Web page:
Robert S. Duncanson might be the most significant American landscape painter you never heard of. There is even some confusion about his name and the national origin of his father.
Referred to by critics in the early part of the 19th century as the “best landscape painter in the west”, Duncanson spent much of his career in the Ohio Valley. Though popular during his lifetime, demand for his work faded after his death, but has since regained critical and scholarly favor.
You will find references to to his mother as the descendent of slaves from Virginia — which is accurate — but characterizations of his father as “Scottish-Canadian” are apparently untrue, as is the middle name “Scott” that you will find in many listings (perhaps due to the same misunderstanding). According to Duncanson scholar Joseph D. Ketner II, his middle name was actually “Seldon”, and you will find both names assigned to him in various bios.
Duncanson was able to travel and exhibit in Europe, possibly sponsored initially by an abolitionist organization, and is considered the first African American painter to achieve international acclaim.
People were impressed then, as they are now, by the dramatic sweep and atmospheric range of his large scale landscapes. Though I’ve tried to include a few detail crops, most of the images of his paintings I’ve shown here don’t demonstrate the appeal of his work, and I suggest following the links provided — particularly to the Smithsonian American Art Museum and the Google Art Project — to see his work in high resolution and greater detail.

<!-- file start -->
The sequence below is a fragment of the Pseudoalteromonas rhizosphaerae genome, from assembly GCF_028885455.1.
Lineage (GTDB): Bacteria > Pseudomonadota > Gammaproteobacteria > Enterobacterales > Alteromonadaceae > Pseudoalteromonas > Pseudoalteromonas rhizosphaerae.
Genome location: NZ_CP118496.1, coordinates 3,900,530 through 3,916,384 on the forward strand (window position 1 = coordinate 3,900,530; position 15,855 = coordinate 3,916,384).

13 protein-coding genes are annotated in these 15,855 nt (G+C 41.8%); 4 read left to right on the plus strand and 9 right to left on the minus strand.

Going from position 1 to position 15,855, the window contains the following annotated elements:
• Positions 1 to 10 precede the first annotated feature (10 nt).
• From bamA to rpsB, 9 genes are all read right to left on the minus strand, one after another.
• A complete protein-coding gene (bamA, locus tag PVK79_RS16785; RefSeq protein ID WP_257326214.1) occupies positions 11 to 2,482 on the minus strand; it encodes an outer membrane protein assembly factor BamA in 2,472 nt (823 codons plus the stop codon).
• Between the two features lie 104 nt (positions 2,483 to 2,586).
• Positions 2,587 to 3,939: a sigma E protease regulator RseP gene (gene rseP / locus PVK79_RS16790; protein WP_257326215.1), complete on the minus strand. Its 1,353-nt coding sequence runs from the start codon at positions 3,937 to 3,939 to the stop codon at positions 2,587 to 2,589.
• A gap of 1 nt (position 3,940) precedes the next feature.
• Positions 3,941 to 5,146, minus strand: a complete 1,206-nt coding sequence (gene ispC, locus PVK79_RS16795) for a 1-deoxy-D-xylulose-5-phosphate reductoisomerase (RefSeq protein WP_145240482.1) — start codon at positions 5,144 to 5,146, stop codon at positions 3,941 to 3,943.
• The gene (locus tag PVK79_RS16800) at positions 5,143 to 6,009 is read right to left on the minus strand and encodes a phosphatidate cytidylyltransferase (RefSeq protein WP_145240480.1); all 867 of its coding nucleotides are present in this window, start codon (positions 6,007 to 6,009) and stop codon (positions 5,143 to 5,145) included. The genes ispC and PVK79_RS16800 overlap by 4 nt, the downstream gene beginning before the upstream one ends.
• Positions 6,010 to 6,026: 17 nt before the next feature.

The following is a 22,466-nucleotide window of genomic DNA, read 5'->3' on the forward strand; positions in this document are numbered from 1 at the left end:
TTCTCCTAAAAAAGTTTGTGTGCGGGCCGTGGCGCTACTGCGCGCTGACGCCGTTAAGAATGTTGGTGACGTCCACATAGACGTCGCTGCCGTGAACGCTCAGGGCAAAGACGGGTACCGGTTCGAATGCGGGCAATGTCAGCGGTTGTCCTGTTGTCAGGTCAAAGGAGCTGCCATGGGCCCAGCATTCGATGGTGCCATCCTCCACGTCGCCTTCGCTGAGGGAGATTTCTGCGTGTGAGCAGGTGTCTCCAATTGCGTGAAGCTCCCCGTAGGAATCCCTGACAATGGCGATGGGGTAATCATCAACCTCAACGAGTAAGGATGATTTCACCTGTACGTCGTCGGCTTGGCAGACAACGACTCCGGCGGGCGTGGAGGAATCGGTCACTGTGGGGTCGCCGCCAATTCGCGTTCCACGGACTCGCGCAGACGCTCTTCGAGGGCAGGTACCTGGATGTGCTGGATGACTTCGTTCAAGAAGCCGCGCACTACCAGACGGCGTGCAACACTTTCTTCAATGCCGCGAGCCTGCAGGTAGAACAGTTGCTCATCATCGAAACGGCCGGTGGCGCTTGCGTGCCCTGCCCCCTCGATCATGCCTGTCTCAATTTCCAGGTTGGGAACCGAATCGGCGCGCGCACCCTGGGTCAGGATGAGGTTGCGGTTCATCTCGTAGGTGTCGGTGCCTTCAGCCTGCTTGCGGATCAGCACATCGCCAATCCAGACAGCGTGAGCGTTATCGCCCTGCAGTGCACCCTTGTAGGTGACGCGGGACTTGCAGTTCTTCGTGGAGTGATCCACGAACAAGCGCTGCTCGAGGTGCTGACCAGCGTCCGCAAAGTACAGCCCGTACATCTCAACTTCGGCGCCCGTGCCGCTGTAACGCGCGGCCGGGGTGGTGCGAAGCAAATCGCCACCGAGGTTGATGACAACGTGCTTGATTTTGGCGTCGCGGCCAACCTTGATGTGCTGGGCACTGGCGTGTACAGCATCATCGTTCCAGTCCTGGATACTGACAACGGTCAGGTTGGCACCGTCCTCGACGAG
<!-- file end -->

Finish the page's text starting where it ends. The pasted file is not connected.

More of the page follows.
There is something about the visual texture, lighting effects and choice of subject in Duncanson’s work that give me a feeling almost of magic realism. Like his Hudson River School contemporaries, from whom he took inspiration, many of his compositions were invented, or referenced from various locations and assembled in an invented whole.
Such is the case of what is considered his masterpiece, a painting titled “Land of the Lotus Eaters“, that was inspired by a poem of Alfred Lord Tennyson (images above, bottom, with detail). Unfortunately, most images of this painting appear to me as though the green passages have been suppressed in reproduction, but I haven’t been able to find a more definitive version.